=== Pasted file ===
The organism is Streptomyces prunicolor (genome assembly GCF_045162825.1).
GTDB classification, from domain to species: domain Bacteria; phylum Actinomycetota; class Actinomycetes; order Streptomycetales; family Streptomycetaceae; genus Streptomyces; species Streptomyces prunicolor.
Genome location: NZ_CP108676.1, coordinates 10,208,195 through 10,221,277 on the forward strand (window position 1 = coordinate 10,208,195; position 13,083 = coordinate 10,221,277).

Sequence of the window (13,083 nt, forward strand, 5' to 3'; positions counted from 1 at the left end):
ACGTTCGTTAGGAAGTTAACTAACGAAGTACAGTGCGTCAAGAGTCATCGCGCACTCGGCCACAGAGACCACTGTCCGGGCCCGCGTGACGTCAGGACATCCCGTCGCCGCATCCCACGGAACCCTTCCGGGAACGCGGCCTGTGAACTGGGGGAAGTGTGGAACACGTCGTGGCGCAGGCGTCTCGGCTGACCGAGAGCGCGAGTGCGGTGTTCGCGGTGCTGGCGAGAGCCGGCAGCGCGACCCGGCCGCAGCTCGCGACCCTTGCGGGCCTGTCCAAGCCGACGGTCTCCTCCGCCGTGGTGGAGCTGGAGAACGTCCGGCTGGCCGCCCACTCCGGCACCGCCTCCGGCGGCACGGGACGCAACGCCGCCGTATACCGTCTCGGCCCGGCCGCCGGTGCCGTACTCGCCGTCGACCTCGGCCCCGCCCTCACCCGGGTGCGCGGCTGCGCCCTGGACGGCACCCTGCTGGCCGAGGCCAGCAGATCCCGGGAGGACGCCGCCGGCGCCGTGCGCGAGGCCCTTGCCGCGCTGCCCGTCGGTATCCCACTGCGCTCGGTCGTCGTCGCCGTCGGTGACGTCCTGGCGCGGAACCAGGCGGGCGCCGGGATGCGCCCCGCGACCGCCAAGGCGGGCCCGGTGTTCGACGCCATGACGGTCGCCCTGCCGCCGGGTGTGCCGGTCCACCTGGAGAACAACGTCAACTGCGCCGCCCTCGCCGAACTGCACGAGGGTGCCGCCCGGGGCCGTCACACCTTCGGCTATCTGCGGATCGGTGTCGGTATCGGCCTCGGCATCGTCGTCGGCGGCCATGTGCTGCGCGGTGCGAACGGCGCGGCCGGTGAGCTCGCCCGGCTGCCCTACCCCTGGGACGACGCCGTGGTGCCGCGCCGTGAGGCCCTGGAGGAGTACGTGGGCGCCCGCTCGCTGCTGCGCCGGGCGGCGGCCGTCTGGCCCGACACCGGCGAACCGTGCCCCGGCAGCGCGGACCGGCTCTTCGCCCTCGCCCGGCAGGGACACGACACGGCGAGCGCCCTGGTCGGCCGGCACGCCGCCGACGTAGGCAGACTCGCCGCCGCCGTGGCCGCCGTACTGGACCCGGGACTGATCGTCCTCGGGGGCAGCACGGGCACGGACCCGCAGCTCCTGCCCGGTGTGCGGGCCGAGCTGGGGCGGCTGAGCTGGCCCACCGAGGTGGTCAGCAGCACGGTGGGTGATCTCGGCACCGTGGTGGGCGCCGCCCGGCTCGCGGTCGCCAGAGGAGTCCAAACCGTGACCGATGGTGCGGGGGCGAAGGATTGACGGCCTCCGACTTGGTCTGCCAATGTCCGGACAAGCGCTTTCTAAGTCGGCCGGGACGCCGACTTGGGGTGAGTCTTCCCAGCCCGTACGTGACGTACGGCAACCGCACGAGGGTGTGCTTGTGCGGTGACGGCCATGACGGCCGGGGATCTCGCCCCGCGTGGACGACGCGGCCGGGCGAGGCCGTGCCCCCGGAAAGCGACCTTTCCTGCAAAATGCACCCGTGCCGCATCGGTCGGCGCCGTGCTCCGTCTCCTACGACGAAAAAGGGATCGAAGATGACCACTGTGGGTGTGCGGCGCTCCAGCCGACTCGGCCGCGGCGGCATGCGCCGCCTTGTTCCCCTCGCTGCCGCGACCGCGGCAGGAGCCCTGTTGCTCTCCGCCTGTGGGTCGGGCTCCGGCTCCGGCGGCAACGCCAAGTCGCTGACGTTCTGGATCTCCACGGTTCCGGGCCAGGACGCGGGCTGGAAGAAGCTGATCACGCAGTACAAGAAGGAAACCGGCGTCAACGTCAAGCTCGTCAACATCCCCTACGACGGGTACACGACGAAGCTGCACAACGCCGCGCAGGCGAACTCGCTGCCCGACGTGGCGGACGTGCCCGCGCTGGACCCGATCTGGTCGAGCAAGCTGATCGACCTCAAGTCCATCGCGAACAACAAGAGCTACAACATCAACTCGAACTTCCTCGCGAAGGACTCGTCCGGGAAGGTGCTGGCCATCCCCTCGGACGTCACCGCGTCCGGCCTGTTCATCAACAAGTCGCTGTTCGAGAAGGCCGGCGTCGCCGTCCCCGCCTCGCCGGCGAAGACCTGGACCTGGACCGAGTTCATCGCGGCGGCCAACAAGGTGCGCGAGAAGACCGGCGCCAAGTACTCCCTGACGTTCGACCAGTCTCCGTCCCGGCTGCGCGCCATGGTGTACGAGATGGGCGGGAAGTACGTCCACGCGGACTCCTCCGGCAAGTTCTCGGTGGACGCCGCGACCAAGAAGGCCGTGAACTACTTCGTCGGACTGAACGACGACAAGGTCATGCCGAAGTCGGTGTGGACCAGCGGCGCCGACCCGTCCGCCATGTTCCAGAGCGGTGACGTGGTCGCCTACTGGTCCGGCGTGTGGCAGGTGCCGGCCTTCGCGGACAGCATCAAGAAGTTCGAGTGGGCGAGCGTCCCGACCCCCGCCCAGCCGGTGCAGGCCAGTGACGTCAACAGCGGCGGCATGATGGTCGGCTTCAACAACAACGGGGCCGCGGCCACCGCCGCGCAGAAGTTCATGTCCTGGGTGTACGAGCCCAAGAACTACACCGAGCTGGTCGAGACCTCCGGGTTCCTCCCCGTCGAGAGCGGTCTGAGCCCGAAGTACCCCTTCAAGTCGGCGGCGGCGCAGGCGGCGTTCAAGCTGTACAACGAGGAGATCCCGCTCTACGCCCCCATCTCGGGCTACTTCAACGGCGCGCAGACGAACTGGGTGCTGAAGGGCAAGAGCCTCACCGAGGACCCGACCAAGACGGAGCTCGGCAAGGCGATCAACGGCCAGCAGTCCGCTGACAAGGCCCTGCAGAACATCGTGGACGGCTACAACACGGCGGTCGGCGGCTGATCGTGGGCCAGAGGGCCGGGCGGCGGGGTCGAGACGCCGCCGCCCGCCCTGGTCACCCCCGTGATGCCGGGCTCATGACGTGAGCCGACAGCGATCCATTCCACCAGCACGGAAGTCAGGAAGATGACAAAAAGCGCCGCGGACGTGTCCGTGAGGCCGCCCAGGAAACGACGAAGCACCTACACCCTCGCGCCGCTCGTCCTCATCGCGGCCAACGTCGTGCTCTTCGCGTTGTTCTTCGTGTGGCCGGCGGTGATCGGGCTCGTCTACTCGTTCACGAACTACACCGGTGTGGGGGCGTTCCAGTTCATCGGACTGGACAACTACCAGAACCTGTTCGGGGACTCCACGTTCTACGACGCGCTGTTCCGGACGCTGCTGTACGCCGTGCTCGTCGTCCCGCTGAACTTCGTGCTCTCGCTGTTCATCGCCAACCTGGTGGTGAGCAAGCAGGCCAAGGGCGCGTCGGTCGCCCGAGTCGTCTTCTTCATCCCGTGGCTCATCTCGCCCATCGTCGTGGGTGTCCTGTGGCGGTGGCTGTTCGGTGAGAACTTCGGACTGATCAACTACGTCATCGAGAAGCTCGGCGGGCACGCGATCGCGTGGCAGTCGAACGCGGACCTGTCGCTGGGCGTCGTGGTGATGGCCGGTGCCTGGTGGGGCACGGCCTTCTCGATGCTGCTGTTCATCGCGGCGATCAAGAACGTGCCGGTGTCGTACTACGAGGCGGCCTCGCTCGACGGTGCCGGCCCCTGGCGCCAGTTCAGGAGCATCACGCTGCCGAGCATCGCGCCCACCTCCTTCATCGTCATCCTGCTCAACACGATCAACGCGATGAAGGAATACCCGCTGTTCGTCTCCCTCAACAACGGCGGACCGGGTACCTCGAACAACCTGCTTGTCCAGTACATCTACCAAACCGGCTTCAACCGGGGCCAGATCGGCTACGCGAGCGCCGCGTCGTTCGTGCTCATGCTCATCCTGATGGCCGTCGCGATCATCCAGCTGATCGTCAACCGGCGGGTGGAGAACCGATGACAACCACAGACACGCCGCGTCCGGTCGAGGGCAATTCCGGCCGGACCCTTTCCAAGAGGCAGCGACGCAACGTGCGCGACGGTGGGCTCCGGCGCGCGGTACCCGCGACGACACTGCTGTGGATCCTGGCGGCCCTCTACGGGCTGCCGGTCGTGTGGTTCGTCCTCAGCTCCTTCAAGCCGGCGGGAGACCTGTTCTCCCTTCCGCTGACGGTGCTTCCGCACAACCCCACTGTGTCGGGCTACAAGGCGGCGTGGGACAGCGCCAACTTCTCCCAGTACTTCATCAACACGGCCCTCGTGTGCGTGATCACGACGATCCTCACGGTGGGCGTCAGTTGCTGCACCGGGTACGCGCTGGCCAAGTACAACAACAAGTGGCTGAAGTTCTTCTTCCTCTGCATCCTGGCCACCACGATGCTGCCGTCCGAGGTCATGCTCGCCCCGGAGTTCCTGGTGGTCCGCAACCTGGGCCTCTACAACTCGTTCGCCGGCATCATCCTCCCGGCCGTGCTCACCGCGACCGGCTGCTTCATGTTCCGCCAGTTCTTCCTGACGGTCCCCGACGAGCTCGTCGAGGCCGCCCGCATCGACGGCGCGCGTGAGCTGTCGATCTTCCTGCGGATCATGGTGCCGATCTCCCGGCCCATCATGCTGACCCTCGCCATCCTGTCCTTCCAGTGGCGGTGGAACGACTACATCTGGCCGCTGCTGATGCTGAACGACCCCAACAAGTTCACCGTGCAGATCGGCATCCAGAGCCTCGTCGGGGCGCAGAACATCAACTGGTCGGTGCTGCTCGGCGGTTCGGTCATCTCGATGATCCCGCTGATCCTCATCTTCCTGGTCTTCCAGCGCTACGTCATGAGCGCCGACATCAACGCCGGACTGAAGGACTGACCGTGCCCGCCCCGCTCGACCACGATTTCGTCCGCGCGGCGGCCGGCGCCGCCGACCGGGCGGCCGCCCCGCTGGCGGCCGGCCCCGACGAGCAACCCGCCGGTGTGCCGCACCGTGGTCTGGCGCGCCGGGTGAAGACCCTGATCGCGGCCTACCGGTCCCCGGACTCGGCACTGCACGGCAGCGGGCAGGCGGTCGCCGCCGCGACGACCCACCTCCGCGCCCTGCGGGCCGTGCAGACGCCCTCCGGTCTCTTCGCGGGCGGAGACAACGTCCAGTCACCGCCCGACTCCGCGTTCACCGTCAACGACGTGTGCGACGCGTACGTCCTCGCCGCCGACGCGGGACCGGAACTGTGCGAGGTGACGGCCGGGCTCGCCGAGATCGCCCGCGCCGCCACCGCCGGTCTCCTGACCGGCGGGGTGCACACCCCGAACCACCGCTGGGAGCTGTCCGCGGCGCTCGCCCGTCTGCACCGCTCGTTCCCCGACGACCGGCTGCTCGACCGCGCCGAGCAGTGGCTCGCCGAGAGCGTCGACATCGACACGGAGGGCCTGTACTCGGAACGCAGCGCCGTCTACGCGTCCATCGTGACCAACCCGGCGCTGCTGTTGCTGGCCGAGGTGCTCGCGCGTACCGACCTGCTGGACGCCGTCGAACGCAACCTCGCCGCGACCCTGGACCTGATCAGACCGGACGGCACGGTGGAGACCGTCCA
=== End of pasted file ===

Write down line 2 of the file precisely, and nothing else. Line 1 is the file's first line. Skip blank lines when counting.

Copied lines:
GTDB classification, from domain to species: domain Bacteria; phylum Actinomycetota; class Actinomycetes; order Streptomycetales; family Streptomycetaceae; genus Streptomyces; species Streptomyces prunicolor.